Tuesday, April 30, 2013

Pinning a "donation" catalog

Of the many "new" social media tools (are there really any "old" social media tools?) available today, pinterest has ample opportunities to monetize that are not yet undertaken.  As a social media tool, pinterest has some real strengths to apply to a fundraising background; a homogeneous audience (80%+ females between 20 and 40 years old), a direct link to facebook, the ability to post and provide extended captions for images, growing name recognition.

With that in mind, we are experimenting with creating a catalog of  giving opportunities to demonstrate in graphical form what their gift represents to the University.  We are setting this up with folders by school or college, and for each of the major giving areas.  Within each folder will be a set of images with a description and an estimated cost/value.  As donors give to focused areas, we will send them a link to the image of what their gift could provide and the associated description and ask that they link to it via facebook along with some suggested language indicating that they gave and asking friends to consider doing the same.

We will also use these images and the catalog of them as a link from the reply card - providing folks with the example connected to their own ask amount and urging them to take a look.  The text for each on the landing  page will include a prominent connection to the giving pages and urge them to give a to today's students by making a gift of .  

This is just one way to encourage and include social media in your appeals and efforts - takes some front end work but it is fun to play with and is the tip of the iceburg in breaking through giving to sustaining (as opposed to emergency) funds.  Building on the facebook connections and leveraging these through sharing and email are still existing opportunities to explore over the next year as we look to expand on our pinterest catalog of giving opportunities.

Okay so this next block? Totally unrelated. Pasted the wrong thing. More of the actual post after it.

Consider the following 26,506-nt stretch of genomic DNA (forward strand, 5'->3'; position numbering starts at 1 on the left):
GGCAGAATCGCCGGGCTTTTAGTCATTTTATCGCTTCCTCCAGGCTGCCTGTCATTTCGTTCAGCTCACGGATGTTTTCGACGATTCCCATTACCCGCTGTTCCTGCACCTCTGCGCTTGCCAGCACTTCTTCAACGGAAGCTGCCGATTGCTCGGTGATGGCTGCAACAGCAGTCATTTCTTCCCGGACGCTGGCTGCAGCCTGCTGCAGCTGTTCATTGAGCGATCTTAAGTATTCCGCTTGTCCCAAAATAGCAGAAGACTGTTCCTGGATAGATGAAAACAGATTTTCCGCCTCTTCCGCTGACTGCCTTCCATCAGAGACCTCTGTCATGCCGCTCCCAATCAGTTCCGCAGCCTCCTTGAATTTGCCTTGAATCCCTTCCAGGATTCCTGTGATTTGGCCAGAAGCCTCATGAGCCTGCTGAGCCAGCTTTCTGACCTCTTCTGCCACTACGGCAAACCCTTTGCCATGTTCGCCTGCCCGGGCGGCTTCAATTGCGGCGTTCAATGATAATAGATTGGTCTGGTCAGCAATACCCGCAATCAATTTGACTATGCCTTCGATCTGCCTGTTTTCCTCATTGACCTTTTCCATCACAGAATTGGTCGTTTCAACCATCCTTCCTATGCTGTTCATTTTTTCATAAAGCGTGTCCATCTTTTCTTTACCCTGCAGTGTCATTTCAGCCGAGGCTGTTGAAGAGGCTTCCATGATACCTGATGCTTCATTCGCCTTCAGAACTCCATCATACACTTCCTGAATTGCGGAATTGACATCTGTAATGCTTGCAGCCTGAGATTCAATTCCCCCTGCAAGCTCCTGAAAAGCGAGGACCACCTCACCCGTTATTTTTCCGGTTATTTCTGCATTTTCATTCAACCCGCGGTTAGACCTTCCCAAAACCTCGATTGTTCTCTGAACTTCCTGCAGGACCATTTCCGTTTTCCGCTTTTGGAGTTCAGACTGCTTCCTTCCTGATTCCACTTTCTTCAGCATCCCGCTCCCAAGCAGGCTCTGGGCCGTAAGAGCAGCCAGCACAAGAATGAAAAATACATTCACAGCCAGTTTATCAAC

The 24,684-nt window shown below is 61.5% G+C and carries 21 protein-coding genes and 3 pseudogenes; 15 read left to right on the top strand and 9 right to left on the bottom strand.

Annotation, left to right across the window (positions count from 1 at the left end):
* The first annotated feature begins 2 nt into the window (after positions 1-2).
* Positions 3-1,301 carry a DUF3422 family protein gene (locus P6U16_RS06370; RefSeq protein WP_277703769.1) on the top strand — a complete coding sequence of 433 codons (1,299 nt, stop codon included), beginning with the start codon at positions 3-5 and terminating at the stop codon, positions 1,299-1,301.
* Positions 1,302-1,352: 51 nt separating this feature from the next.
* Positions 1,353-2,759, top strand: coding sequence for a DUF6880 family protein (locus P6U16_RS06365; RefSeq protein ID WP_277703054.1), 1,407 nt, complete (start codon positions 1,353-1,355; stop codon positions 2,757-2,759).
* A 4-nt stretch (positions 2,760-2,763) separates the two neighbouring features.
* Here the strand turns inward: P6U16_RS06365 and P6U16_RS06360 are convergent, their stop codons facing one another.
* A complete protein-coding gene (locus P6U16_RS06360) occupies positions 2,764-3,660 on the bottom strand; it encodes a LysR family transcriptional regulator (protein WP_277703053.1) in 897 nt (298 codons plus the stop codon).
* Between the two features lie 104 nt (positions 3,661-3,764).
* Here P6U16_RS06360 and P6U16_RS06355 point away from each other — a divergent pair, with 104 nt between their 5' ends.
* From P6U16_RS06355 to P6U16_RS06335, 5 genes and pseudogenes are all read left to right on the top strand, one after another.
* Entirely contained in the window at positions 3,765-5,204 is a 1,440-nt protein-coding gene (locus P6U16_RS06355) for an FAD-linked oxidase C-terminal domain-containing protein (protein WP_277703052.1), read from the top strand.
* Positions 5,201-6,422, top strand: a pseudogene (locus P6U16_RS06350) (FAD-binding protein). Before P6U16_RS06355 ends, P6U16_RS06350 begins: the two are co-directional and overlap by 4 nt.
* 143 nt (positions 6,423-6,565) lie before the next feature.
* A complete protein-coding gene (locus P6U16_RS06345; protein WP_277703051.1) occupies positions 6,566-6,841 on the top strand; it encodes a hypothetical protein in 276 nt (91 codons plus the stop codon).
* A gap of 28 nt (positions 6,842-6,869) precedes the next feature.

Thursday, April 4, 2013

buy in - all the way in

We all realize that each of our donor bases consists or a variety of constituents with different levels of interest (or in some cases active disinterest) in our organizations.  One of the audiences that we consistently tend to look through rather than at are our coworkers.  Employee campaigns and ideas have come and gone and come and gone.  The majority of higher education institutions will find that their employee donor files look much like their alumni files - the more recent the graduation or start date, the lower the chance of giving.

The flip side of that reality is that with career mobility at an all time high, we all have fewer and fewer "lifers" and more and more "new" employees.  Those that come from other institutions may know enough to give on their own (depending upon how good that institution was at teaching them to do so) but many will not be aware of that aspect.

The most difficult portion of this is that donors are better employees.  Period.  They are more engaged, involved and interested.  They have some personal stake in the effort and an understanding of how your organization functions.

It is a chicken and egg issue - they don't give because they are not engaged but are not engaged because they don't give.  Ramping up your communications with employees who do not give is crucial.  Get a good student who is attending because of the support of donors to speak to them and explain what difference they can make.  Even better create an opportunity for them to fund a scholarship and then have the student who gets that scholarship be responsible for thanking and soliciting other employees to give.  Most importantly, engage them.  Simply because they are on campus and insiders to what is going on does not mean they "know."  Most likely they don't know at all.  Getting them to pay attention is up to you.